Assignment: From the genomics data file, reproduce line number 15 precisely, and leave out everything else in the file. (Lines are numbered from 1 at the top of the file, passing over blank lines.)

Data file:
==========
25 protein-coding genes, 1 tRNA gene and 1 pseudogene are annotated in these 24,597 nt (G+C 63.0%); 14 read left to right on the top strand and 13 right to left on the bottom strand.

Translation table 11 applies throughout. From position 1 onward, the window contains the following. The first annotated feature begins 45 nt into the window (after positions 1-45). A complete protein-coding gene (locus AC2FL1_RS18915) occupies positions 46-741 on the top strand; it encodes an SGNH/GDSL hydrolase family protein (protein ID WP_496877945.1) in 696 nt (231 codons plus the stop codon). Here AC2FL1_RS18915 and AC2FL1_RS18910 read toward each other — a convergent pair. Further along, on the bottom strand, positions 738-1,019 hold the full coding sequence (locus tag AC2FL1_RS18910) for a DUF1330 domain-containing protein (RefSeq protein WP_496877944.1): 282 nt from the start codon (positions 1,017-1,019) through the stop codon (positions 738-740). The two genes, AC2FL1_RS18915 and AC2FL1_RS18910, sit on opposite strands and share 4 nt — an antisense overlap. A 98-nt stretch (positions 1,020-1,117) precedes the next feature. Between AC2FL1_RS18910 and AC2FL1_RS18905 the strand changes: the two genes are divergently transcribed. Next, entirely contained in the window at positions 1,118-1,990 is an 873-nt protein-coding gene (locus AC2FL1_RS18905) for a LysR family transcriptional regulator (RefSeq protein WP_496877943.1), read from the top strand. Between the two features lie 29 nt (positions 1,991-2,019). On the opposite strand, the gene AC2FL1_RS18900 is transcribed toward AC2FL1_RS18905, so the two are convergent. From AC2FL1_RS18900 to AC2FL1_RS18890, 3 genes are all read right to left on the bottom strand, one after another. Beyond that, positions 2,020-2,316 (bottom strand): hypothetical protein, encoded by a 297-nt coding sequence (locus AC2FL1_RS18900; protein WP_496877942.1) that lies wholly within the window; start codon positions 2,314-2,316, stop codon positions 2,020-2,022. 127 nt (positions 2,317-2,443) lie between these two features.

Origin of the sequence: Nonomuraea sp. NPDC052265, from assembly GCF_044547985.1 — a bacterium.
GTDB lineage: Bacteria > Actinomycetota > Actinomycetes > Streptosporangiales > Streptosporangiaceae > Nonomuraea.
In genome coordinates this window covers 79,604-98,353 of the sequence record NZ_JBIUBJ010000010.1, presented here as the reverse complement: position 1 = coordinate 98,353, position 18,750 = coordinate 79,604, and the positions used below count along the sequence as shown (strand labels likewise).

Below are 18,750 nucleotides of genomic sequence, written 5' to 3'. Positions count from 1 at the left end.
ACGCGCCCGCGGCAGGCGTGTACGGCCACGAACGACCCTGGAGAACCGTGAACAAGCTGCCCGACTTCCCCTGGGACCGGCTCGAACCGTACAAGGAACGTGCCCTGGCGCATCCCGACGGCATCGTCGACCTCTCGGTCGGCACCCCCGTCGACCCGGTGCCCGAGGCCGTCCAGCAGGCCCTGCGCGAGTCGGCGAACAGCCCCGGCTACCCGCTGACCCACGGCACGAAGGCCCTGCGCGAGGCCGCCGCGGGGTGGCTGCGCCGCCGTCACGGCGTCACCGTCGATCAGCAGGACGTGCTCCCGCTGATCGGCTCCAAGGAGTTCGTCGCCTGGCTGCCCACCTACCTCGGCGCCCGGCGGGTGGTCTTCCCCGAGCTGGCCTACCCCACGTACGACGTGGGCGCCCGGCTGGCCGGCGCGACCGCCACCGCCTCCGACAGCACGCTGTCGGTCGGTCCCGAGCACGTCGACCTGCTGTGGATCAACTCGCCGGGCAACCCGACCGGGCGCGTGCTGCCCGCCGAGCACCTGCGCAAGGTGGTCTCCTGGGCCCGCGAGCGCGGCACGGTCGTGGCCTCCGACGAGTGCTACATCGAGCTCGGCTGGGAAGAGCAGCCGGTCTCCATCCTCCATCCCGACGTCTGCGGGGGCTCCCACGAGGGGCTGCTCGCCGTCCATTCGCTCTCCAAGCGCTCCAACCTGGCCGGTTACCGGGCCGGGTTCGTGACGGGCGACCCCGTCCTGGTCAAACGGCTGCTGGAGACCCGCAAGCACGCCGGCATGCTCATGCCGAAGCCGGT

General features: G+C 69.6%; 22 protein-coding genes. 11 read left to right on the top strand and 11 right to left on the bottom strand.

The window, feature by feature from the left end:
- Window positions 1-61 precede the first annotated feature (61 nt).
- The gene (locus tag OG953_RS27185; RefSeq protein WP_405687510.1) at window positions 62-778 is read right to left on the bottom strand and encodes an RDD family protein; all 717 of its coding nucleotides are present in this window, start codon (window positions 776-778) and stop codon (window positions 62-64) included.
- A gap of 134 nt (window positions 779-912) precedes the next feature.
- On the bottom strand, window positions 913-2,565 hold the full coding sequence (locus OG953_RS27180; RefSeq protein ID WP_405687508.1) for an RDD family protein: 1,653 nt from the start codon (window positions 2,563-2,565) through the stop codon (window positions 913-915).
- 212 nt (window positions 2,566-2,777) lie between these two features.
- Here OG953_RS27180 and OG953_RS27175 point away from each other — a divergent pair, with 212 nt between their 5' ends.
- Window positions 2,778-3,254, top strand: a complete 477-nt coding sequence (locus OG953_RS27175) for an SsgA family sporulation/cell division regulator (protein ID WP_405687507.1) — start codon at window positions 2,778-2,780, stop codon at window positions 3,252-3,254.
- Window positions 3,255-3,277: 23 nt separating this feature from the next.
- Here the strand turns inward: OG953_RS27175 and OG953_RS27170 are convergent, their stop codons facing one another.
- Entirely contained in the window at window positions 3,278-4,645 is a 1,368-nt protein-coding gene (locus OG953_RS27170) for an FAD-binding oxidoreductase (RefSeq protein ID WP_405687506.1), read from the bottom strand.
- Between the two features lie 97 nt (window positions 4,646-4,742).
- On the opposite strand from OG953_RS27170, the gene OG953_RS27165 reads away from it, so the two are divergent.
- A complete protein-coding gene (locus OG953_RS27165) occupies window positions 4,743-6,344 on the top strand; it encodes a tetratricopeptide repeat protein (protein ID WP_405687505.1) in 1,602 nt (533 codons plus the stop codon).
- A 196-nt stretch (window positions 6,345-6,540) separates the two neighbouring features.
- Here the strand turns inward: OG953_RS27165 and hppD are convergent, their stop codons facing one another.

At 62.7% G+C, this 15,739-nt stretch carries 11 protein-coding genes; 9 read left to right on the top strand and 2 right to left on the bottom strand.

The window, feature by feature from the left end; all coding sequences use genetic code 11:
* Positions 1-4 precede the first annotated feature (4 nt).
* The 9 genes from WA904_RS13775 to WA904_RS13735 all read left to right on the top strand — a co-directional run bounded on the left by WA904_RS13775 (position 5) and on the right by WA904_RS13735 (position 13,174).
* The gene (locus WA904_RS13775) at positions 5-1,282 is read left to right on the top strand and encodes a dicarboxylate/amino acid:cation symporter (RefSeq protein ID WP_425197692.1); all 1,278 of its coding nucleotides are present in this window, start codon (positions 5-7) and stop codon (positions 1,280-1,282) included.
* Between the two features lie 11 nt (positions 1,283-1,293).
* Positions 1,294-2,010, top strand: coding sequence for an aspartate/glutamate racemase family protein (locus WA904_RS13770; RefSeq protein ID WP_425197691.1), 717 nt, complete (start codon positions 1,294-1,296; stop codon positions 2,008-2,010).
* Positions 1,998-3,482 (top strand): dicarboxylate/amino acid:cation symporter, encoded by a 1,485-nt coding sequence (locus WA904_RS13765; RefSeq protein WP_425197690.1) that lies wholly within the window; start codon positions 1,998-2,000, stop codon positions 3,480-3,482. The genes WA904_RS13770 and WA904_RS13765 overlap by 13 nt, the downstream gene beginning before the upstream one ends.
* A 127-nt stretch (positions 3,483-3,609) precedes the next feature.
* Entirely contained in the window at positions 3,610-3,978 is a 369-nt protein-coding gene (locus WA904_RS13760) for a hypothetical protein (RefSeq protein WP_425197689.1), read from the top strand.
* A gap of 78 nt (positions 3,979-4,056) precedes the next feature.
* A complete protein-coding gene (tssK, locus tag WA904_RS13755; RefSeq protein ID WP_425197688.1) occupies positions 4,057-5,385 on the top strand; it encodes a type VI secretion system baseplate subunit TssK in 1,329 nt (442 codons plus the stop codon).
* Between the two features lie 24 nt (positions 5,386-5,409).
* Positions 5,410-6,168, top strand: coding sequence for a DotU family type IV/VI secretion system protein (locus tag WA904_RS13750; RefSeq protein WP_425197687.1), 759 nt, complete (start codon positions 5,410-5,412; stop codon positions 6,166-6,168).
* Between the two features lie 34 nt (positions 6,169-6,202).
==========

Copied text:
- Here OG953_RS27180 and OG953_RS27175 point away from each other — a divergent pair, with 212 nt between their 5' ends.